I dunno if it's the growing influence of the interactive portion of SXSW, but gamification was in the news recently. An article entitled I Don't Want to Be a Superhero focuses on the dubious consequences of turning real life into games, including late-stage capitalist exploitation and disassociation from the real. This video from Extra Credits spins the transformation of life into play more positively though without being blind to the negative side.
There are lots of heady issues swirling about in this topic: hyperreality & simulation, late stage capitalist exploitation, depersonalization and anomie... A few brief thoughts. These don't have the benefit of a lot of reflection but this is certainly a very engaging topic.
On the positive side, if a gamified world could get kids to be more engaged in learning and people generally more engaged in their community, there's the potential for a lot of good with these cybernetic strategies. But their vulnerability to manipulation for nefarious purposes, such as spending real cash for digital ephemera or in lieu of just and fair compensation, makes me hesitant to send out the parades. Also, if we need the overlay of a game get necessary tasks like housecleaning done or make work bearable, doesn't they imply a more complex question about our relationship to work and life than how to incentivize people to motivate them to accomplish their tasks?
Why do we need a game to get us to call our friends and family? Why do we need the overlay of play to maintain social bonds? To motivate us to work? Is this simply extending behaviorist theories to all aspects of life in order to engineer society? Is there something wrong with that?
Today I was directed to take implicit associations tests. While doing so, I noticed two things. First, the "test" was more or less your basic quick time event that modern video games are quite fond of. The basic conceit of the study is using the errors you make sorting items into two columns to imply an unconscious / subconscious association. The columns are defined by two terms (black-white, good-bad) and the pairings switch as the test goes through (black and good, white and bad becomes black and bad, white and good). At least some criticism of the "results" of this test point to the conjunction of sorting and reflex tasks instead of racial basis as the cause of the "errors."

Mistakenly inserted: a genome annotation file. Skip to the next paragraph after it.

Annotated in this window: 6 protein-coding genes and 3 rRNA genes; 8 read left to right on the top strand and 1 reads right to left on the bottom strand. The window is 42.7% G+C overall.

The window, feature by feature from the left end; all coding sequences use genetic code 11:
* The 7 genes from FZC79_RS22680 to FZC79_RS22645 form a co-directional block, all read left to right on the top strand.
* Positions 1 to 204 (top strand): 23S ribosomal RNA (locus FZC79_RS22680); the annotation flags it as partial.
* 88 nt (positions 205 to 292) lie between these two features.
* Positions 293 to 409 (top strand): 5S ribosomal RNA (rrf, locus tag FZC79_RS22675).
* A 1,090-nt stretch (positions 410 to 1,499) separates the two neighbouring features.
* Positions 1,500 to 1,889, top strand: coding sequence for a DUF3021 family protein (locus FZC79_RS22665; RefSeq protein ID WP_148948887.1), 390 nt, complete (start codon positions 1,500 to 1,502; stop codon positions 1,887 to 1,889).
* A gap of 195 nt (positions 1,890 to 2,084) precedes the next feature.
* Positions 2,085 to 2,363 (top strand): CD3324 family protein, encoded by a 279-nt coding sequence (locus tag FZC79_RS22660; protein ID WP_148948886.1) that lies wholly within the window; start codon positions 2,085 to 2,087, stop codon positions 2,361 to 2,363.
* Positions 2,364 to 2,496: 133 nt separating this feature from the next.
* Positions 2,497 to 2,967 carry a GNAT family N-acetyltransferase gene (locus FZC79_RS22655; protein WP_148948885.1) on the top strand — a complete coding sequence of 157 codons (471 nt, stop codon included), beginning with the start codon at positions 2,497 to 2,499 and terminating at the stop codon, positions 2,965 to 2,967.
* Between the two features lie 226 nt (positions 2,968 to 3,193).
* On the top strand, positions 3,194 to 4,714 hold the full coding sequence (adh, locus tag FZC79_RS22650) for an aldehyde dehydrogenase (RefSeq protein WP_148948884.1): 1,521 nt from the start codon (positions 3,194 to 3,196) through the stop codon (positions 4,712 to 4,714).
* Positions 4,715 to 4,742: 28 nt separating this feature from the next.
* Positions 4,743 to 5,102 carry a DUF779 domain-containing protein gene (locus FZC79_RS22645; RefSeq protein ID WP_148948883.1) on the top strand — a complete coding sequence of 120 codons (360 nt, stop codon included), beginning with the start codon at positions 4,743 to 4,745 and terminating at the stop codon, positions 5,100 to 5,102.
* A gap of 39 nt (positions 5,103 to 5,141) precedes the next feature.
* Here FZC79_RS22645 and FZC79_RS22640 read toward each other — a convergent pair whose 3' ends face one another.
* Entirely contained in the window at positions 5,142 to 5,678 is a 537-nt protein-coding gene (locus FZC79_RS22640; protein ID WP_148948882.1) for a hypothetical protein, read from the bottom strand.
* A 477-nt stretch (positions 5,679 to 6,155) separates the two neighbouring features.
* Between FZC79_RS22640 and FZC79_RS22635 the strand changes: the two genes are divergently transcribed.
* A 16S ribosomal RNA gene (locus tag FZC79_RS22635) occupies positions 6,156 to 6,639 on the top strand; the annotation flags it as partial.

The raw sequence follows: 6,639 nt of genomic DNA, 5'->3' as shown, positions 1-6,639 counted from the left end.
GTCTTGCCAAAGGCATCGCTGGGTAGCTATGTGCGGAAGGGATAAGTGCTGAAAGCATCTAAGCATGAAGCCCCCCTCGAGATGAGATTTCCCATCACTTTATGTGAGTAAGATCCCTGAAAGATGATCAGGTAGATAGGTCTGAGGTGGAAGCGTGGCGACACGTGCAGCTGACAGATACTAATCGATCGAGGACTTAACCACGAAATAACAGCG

The second was the possibility of programming and "re-education" through the use of such tools. While it wouldn't have to be as extreme as A Clockwork Orange, I imagined getting a mild shock every time I failed to sort "correctly" instead of just the little red "X" letting me know I made an error. Inculcating social attitudes through "games"? I wouldn't want to get the "Recalcitrant" badge. Or would I?
Youtube won't let me embed the re-education clip from A Clockwork Orange here so you'll have to click over to enjoy it. RIP Stanley Kubrick.
Need to hook up my Kinect so I can earn some achievements on Your Shape and Active 2... oh, and maybe improve my health.